Large-cap high-income international stocks in the S&P 500 are outperforming domestic companies as a better-than-expected economic backdrop in Europe and China’s recovery from the coronavirus pandemic fueled optimism about non-U.S. stocks, an RBC Capital Markets strategist said. .
Large-cap companies with high international revenue exposure are experiencing only “modest” earnings per share (EPS) revisions, an improvement from 2022, when these stocks saw the rate of upward revisions plummet to about 20%, he said said Lori Calvasina, head of U.S. equity strategy at RBC Capital Markets, in a note on Monday (see chart below).
In contrast, large-cap stocks with fully exposed domestic earnings “have begun to see the rate of EPS estimate revisions deteriorate,” which comes after a longer period in which downward revisions were “modest and much more resilient” than those in high international sector. cohort.
“It’s fair to say that the high international bucket is more de-risked from an earnings perspective, and the domestic cohort is another area of ex-management that is finally taking its lumps,” Calvasina wrote. “After an extended period in which domestic names outperformed, the high international stock market outperformed over the past few months, including early 2023 trading.”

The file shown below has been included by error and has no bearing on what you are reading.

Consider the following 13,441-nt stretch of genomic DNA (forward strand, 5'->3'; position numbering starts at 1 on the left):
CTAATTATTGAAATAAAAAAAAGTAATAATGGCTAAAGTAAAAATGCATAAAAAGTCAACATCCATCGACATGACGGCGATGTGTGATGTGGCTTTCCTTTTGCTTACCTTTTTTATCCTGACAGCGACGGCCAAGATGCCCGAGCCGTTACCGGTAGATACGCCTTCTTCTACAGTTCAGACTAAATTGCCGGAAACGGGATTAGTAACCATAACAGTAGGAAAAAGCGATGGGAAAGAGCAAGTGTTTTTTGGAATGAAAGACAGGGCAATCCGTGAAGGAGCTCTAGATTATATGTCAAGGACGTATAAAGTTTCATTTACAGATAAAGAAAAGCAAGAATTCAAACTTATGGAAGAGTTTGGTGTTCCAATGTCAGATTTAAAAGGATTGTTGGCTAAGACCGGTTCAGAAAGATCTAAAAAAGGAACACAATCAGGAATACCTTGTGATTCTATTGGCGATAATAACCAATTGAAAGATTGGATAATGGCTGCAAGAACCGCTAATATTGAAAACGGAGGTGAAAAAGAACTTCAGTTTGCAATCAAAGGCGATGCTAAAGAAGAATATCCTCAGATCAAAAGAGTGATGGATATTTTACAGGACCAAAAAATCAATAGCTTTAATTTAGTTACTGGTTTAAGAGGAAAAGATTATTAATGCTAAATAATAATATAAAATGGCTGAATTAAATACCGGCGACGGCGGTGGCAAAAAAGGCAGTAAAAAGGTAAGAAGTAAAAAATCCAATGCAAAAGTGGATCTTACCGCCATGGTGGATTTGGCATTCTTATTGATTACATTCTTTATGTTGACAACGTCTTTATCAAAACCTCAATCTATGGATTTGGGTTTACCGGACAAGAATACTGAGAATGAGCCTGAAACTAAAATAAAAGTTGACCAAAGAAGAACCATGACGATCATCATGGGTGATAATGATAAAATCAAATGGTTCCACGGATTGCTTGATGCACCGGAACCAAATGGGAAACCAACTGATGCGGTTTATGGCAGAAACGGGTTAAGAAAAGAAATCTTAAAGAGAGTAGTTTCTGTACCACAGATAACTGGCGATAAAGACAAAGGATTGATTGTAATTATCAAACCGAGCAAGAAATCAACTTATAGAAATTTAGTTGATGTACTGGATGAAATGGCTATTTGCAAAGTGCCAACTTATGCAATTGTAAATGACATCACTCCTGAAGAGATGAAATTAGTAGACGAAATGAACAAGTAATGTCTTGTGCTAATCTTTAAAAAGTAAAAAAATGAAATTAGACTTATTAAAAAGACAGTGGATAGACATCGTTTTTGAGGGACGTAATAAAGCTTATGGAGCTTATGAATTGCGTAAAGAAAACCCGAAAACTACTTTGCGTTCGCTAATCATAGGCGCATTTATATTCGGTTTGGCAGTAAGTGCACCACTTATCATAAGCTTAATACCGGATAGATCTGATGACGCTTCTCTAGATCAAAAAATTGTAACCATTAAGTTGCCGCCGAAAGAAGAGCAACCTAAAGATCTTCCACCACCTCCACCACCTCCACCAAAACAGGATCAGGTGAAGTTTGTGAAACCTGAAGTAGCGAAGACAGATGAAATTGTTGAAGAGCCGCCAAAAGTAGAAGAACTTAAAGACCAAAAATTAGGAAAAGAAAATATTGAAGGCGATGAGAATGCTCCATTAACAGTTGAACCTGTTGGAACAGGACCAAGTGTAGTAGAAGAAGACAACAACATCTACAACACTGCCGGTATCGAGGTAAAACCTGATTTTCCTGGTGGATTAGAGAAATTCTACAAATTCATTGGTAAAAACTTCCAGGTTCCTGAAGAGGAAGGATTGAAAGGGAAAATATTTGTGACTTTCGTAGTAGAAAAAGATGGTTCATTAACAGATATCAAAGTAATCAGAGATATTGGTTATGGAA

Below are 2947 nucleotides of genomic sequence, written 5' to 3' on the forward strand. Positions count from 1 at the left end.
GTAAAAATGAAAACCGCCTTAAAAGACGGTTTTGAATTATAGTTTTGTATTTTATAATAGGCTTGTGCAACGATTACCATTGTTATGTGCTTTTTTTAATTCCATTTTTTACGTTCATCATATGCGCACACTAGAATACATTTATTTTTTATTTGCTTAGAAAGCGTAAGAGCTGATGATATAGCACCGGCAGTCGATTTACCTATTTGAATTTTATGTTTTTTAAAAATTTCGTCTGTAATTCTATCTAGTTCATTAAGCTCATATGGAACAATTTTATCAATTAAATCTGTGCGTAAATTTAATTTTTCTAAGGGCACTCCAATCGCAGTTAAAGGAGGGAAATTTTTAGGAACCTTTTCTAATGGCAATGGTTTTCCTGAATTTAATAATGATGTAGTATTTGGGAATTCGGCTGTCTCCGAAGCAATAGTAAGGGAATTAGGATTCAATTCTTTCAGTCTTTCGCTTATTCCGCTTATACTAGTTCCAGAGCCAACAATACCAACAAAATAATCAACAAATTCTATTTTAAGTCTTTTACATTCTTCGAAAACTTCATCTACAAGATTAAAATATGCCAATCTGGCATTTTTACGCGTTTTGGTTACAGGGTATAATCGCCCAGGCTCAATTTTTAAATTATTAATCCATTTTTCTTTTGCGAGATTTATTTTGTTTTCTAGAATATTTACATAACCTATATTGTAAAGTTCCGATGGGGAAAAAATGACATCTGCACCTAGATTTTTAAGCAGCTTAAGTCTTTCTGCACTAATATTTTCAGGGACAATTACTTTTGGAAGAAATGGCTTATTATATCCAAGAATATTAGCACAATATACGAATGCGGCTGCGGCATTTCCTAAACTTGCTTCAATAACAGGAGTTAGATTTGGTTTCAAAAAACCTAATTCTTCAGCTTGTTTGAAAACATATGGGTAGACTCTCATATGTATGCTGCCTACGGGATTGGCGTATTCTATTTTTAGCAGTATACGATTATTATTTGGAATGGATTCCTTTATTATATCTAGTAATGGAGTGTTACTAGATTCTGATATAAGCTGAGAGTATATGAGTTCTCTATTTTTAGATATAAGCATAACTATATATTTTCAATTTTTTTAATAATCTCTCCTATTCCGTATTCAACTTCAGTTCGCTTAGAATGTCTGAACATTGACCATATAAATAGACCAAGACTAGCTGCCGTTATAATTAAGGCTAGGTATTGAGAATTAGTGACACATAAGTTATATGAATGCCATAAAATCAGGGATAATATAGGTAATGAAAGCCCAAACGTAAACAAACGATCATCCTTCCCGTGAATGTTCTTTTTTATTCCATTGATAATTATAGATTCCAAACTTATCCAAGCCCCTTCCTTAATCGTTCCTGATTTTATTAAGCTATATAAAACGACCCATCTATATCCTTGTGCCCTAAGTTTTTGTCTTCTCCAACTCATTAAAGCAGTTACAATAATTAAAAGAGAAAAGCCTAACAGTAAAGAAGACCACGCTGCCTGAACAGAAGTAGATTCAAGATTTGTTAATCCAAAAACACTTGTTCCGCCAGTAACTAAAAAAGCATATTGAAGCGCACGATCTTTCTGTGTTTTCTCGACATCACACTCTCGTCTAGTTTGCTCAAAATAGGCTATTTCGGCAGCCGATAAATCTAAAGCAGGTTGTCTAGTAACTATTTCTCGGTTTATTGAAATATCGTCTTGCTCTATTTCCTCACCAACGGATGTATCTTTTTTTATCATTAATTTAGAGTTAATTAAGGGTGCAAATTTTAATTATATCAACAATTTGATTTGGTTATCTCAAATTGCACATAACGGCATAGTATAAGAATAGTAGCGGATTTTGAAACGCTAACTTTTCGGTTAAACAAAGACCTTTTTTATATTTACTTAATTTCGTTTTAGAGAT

Kalvasina believes that this change points to a trend in which US investors have gradually increased their exposure to non-US assets, as the economic backdrop in Europe has been better than feared and as the reopening of China has fueled optimism about the country’s economic growth.
see: Small-cap stocks outperform so far in 2023 as U.S. stocks record second week of gains this year
French Finance Minister Bruno Le Maire said Monday that the economic situation in the European Union is better than feared, citing better-than-expected economic results. European shares rose to a near nine-month high on Monday with the pan-European STOXX 600 index SKSKSP,
closing at the highest level since April 21, 2022, according to Dow Jones Market Data.
China on Monday reported GDP growth of 3 percent for 2022, the second-slowest pace since the 1970s, but beat market expectations. Chinese Vice Premier Liu He said on Tuesday the country welcomes foreign investment and predicted the world’s second-largest economy would “normalise” as Covid-19 restrictions ease after three years of isolation from the pandemic.
see: Fund managers are ‘much less bearish’ than in the fourth quarter, according to the latest Bank of America survey
U.S. stocks fell on Tuesday after investors returned from the three-day Martin Luther King Jr. weekend. and assessed the results of large banks in the fourth quarter. Dow Jones Industrial Average DJIA,
fell by 378 points, or 1.1%, to 33,929. S&P 500 SPX,
lost less than 0.1%, and the Nasdaq Composite COMP,
slightly increased by 0.2%.